... riveting ... a bruising critique of colonialism ... This story is heart-rending, but perhaps more compelling is Aarti's struggle to understand her father ... If you're moved by frequent calls to deport so-called criminal or undocumented immigrants and refugees, please read Here We Are ... contains multiple messages: the value of grit and hope and determination; the relentless work immigrant families undertake just to tread water; the fortitude and generosity of such families; and the gaping flaws in American justice. These messages risk going unheard, however, if readers fail to acknowledge that unless your ancestors arrived in chains or were indigenous, you, too, likely hail from immigrants who cut a few corners to survive.
Shahani's insightful first book paints a layered and engaging picture of her family and their joys and struggles ... asks compelling questions about what it means to belong in this country ... [Shahani's] family emerges in vivid, textured detail ... Shahani pulls no punches in detailing the government's treatment of immigrants accused or convicted of even minor crimes, particularly those with a green card as well as those with non-permanent immigration status. She details the hopelessness of legal battles, the violence endemic to Rikers and other prisons, and the mixture of emotions when her father was finally released ... the system, and many of its challenges, remain exactly the same, and the questions Aarti Shahani asks in her book are still entirely relevant ... The Shahanis' story, like that of so many immigrants, is a mixture of tragedy and hope, and Aarti highlights both, along with her deep love for her father ... a searing exposé of the U.S. criminal justice system and its glaring flaws, and a love letter from an impetuous, outspoken daughter to her soft-spoken, hardworking father. It goes beyond the scripted immigrant narrative to highlight the Shahanis in their complicated humanity, and it makes an insistent case for readers to do the same. It is at once a statement from Aarti to her dad--we will keep fighting for you until the end--and a declaration by millions of immigrants: we are part of this country, and we are not going anywhere. Clear-eyed and compulsively readable, shot through with compassion, humor and heart, Here We Are is a quintessential immigrant story and an urgent call for change.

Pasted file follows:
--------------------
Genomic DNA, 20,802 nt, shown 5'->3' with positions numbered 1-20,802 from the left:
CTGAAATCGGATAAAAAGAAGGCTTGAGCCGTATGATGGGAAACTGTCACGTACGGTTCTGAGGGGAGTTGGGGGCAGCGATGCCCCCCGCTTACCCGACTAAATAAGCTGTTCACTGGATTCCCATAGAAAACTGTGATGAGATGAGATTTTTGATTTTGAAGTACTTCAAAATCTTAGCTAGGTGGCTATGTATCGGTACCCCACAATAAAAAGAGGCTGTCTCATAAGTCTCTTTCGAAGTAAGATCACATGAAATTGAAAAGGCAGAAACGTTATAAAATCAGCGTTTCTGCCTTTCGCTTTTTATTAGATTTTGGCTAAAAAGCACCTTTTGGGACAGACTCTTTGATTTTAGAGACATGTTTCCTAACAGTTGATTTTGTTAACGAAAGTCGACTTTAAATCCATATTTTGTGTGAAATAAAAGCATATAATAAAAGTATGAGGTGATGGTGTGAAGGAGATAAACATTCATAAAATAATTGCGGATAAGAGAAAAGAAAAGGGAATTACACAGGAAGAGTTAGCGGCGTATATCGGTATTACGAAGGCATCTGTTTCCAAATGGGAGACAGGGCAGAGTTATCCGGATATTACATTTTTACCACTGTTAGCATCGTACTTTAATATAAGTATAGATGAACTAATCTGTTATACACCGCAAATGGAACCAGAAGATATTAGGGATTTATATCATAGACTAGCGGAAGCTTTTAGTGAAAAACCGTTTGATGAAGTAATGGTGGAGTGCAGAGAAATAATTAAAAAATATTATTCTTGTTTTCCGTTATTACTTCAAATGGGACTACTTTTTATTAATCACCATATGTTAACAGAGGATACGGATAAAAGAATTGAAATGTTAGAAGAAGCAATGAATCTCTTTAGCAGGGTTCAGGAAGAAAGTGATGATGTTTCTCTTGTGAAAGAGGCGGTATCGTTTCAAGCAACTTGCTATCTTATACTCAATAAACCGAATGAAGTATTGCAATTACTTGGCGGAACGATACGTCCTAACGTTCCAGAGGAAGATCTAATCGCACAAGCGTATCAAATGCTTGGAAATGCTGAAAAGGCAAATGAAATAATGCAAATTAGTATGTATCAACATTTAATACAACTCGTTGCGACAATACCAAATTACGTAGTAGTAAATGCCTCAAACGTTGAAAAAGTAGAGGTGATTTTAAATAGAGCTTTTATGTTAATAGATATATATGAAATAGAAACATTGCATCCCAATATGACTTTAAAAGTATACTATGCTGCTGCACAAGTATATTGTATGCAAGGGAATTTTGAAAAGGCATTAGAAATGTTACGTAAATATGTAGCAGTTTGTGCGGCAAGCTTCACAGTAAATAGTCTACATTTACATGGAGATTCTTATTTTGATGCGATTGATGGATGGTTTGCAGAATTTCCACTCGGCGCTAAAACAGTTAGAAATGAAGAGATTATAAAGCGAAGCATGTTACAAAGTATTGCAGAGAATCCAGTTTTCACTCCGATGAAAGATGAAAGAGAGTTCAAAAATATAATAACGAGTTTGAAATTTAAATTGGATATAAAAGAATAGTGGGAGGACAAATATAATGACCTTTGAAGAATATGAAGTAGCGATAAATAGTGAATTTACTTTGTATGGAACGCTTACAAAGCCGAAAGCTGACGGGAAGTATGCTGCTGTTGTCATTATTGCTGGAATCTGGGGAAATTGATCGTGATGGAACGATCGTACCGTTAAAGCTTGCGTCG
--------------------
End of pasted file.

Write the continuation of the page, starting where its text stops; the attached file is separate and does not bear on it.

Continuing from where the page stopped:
It’s clear that [Shahani's] passion for justice shines through ... This thought-provoking and thoroughly engrossing memoir offers the story of Shahani’s experience, as well as those of other families who, though they did not find the American Dream, nevertheless found home.
... Shahani’s engrossing, bittersweet memoir exposes the complex tangles of the contemporary immigrant experience ... Shahani, who won scholarships for her education, worked for his exoneration, and in her powerful, nuanced account comes to terms with the dark underside of the American dream.
The author graciously avoids black-and-white answers to difficult questions. How can two members from the same family have such opposite experiences in America? What does it mean to make it? Who really belongs here? A worthy addition to immigration discourse, this book is a raw and engaging glimpse into the challenges immigrant families face that are either too traumatic or mundane to land on the news.
As it chronicles immigrant tragedy and triumph, this provocative book also reveals the dark underside of the American judicial system and the many pitfalls for people of color within a landscape of white privilege ... A candid and moving memoir.
In a conversational tone, the book exposes the ugliness of the criminal justice system, which pressures defendants to take plea bargains. The author discusses becoming a journalist and building the kind of successful career her father never had and ends with a letter to her father, who eventually became a U.S. citizen and 'whose ups and down taught me how the world really works.' This timely, bittersweet immigration story will resonate powerfully with readers.